MedPage Today has outlined a published clinical case that suggests an association between changes in weather and acute severe asthma exacerbations.
Low temperatures or a sudden drop can trigger asthma exacerbations by provoking aggravated airway spasms by airway cooling or irritation. The case authors cite several studies that have identified exposure to cold air as one of the causes of airway contractions and asthma attacks and are a trigger of childhood asthma. Notably, research performed in Shanghai identified cold air as the most important trigger of asthma exacerbation, exceeding the effects of respiratory infection, dust, and exercise.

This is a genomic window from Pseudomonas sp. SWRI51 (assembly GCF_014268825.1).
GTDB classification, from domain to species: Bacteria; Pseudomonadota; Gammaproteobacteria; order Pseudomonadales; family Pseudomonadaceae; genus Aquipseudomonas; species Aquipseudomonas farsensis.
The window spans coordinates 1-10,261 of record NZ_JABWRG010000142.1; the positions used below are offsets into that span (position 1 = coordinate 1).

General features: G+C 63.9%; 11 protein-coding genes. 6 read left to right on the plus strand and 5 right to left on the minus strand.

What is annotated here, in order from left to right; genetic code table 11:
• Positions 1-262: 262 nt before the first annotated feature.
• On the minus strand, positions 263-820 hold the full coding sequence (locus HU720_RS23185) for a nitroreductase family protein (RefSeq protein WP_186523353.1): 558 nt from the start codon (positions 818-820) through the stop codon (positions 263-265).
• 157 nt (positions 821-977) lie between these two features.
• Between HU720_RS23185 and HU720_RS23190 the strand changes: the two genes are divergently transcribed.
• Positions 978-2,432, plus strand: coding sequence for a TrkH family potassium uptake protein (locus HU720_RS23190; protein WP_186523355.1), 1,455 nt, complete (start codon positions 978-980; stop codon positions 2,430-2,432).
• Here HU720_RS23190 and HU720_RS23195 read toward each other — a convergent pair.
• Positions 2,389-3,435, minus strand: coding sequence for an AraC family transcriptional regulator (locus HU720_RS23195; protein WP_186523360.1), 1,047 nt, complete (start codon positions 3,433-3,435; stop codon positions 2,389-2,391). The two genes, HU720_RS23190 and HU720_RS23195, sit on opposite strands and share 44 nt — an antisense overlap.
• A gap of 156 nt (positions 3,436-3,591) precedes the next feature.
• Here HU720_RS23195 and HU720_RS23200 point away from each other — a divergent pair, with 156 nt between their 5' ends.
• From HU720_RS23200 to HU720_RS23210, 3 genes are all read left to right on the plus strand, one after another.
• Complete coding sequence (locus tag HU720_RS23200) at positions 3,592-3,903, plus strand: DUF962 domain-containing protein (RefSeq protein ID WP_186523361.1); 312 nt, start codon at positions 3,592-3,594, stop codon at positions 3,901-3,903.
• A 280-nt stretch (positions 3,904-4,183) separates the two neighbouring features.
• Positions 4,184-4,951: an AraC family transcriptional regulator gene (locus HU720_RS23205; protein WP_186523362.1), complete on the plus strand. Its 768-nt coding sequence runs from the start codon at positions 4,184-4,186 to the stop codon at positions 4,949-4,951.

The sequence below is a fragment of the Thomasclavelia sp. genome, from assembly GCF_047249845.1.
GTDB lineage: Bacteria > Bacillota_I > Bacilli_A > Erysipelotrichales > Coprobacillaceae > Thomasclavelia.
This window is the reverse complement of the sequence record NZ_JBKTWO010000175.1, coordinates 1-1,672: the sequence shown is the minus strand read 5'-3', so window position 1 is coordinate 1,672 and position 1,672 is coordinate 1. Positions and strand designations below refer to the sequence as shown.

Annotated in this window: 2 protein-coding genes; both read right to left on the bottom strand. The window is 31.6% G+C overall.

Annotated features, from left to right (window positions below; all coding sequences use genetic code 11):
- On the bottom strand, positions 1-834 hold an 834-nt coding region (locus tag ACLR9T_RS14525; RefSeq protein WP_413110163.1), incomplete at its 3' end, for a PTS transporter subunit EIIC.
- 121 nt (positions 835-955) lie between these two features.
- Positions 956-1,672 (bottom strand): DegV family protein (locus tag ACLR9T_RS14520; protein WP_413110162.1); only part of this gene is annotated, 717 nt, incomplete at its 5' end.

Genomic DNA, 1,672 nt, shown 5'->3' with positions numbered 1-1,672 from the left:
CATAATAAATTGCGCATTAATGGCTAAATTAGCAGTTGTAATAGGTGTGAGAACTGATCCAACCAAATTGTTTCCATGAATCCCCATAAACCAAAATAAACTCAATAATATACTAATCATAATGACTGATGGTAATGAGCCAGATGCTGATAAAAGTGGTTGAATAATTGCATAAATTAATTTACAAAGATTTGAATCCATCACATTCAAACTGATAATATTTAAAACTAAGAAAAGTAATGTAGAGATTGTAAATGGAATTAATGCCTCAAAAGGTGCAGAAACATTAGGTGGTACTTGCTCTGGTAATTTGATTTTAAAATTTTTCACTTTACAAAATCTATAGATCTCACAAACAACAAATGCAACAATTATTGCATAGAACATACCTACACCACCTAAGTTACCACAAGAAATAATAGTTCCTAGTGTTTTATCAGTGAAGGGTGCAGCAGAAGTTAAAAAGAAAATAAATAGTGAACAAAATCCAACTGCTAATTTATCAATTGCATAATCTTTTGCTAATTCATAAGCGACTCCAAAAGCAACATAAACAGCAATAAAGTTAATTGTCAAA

Severe asthma is defined as asthma that remains uncontrolled despite adherence to maximal optimized therapy, or that worsens when high-dose treatment is tapered. This relatively small proportion of asthma patients — representing 3%-10% of adults with asthma worldwide — is more prone to recurrent and potentially life-threatening exacerbations, thus accounting for a large burden of morbidity and mortality, and more than 60% of the total medical cost of asthma care.